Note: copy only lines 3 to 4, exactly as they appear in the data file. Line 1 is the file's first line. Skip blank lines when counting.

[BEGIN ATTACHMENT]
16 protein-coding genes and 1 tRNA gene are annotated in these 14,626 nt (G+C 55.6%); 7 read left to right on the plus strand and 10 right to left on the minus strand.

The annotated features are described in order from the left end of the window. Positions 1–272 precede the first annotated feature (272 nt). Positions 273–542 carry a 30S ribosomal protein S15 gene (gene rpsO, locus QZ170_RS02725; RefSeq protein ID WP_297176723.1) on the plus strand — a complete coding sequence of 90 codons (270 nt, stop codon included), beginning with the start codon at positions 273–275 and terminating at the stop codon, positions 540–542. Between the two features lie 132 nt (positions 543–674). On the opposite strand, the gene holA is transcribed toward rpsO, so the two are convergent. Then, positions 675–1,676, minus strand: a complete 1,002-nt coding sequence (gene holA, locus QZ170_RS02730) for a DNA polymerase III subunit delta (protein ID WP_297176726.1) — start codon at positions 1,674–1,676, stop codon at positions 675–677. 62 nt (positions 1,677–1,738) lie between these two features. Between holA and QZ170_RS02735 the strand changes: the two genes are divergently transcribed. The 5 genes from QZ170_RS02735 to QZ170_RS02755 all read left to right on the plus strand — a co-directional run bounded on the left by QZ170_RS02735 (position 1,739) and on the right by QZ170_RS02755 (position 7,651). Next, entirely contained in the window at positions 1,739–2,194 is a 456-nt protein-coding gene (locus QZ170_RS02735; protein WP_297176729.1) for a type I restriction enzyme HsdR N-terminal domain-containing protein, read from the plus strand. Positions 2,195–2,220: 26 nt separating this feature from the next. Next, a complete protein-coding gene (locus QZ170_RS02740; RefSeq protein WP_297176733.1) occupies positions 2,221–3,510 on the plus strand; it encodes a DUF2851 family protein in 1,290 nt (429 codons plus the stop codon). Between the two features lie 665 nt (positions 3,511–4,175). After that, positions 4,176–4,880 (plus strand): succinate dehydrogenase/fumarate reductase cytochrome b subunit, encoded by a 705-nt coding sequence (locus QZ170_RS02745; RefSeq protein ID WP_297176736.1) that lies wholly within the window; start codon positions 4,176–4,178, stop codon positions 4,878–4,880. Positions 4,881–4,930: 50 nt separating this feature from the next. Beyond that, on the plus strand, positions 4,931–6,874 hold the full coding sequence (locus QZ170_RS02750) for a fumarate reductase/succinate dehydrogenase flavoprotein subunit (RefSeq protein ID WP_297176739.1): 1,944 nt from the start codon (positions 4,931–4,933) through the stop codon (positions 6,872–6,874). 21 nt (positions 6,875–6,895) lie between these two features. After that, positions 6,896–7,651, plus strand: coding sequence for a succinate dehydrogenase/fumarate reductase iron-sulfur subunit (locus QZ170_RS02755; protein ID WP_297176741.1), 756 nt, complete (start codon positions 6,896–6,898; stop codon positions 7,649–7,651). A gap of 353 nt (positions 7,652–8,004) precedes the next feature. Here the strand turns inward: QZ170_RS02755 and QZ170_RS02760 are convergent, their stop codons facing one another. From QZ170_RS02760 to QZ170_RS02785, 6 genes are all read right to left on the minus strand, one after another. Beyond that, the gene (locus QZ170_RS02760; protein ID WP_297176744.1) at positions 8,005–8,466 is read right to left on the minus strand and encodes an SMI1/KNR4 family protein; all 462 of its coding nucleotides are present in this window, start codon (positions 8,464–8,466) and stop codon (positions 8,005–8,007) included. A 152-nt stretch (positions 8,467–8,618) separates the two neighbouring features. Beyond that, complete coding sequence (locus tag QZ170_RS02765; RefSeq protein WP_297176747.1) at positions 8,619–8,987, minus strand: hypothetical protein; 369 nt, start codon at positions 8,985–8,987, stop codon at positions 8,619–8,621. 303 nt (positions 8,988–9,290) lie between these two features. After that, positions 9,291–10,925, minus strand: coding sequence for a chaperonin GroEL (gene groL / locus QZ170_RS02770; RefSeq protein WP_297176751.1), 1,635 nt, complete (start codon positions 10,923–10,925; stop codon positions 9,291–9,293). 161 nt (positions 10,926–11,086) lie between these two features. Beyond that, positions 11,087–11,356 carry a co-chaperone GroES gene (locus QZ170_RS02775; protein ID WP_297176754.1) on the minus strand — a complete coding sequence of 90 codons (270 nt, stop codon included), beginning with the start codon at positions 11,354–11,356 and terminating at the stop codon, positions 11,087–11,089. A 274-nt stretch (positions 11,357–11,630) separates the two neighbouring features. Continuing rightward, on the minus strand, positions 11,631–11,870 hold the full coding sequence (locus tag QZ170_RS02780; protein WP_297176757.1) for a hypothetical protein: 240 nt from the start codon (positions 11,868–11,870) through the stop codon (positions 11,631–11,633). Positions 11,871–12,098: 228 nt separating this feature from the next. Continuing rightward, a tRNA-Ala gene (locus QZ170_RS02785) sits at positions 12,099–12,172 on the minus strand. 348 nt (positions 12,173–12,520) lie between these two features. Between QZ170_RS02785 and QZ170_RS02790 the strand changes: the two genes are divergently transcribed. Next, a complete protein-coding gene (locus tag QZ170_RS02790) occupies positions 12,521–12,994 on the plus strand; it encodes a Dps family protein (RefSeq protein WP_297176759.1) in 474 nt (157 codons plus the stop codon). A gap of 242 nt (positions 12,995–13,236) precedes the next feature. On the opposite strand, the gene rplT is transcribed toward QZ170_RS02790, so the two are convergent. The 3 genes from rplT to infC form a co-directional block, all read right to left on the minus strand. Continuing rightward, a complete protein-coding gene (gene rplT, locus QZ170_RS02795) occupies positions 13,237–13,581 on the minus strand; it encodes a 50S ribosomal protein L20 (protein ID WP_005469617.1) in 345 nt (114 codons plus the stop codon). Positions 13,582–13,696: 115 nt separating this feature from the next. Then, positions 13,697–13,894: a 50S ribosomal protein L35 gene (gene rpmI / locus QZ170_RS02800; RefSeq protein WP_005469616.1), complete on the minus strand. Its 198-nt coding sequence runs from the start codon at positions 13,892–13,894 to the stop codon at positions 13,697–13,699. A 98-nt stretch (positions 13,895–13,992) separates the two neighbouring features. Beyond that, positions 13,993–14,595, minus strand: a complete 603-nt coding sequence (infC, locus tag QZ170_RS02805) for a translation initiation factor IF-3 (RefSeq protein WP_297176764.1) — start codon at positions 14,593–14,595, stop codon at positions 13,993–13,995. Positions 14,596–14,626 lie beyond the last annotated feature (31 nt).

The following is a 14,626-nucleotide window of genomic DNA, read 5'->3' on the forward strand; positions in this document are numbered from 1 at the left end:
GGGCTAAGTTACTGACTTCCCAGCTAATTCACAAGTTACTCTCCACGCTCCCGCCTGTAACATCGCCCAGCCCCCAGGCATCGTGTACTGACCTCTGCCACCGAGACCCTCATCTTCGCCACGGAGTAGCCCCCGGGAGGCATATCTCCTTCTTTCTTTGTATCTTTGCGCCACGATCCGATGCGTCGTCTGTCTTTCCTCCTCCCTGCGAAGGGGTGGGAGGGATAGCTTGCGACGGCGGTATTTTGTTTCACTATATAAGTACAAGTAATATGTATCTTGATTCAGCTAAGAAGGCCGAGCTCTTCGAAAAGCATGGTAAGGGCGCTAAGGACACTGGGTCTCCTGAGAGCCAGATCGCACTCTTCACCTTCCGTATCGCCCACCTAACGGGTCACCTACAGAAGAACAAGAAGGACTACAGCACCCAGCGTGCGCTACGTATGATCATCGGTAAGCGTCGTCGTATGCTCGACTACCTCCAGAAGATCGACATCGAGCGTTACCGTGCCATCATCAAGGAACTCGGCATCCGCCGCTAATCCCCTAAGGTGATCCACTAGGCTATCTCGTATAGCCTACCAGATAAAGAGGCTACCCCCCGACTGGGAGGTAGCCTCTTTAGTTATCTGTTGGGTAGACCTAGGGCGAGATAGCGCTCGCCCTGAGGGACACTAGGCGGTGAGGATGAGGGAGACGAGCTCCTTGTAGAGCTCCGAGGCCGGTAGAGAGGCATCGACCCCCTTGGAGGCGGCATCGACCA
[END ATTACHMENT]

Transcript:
The following is a 14,626-nucleotide window of genomic DNA, read 5'->3' on the forward strand; positions in this document are numbered from 1 at the left end:
GGGCTAAGTTACTGACTTCCCAGCTAATTCACAAGTTACTCTCCACGCTCCCGCCTGTAACATCGCCCAGCCCCCAGGCATCGTGTACTGACCTCTGCCACCGAGACCCTCATCTTCGCCACGGAGTAGCCCCCGGGAGGCATATCTCCTTCTTTCTTTGTATCTTTGCGCCACGATCCGATGCGTCGTCTGTCTTTCCTCCTCCCTGCGAAGGGGTGGGAGGGATAGCTTGCGACGGCGGTATTTTGTTTCACTATATAAGTACAAGTAATATGTATCTTGATTCAGCTAAGAAGGCCGAGCTCTTCGAAAAGCATGGTAAGGGCGCTAAGGACACTGGGTCTCCTGAGAGCCAGATCGCACTCTTCACCTTCCGTATCGCCCACCTAACGGGTCACCTACAGAAGAACAAGAAGGACTACAGCACCCAGCGTGCGCTACGTATGATCATCGGTAAGCGTCGTCGTATGCTCGACTACCTCCAGAAGATCGACATCGAGCGTTACCGTGCCATCATCAAGGAACTCGGCATCCGCCGCTAATCCCCTAAGGTGATCCACTAGGCTATCTCGTATAGCCTACCAGATAAAGAGGCTACCCCCCGACTGGGAGGTAGCCTCTTTAGTTATCTGTTGGGTAGACCTAGGGCGAGATAGCGCTCGCCCTGAGGGACACTAGGCGGTGAGGATGAGGGAGACGAGCTCCTTGTAGAGCTCCGAGGCCGGTAGAGAGGCATCGACCCCCTTGGAGGCGGCATCGACCA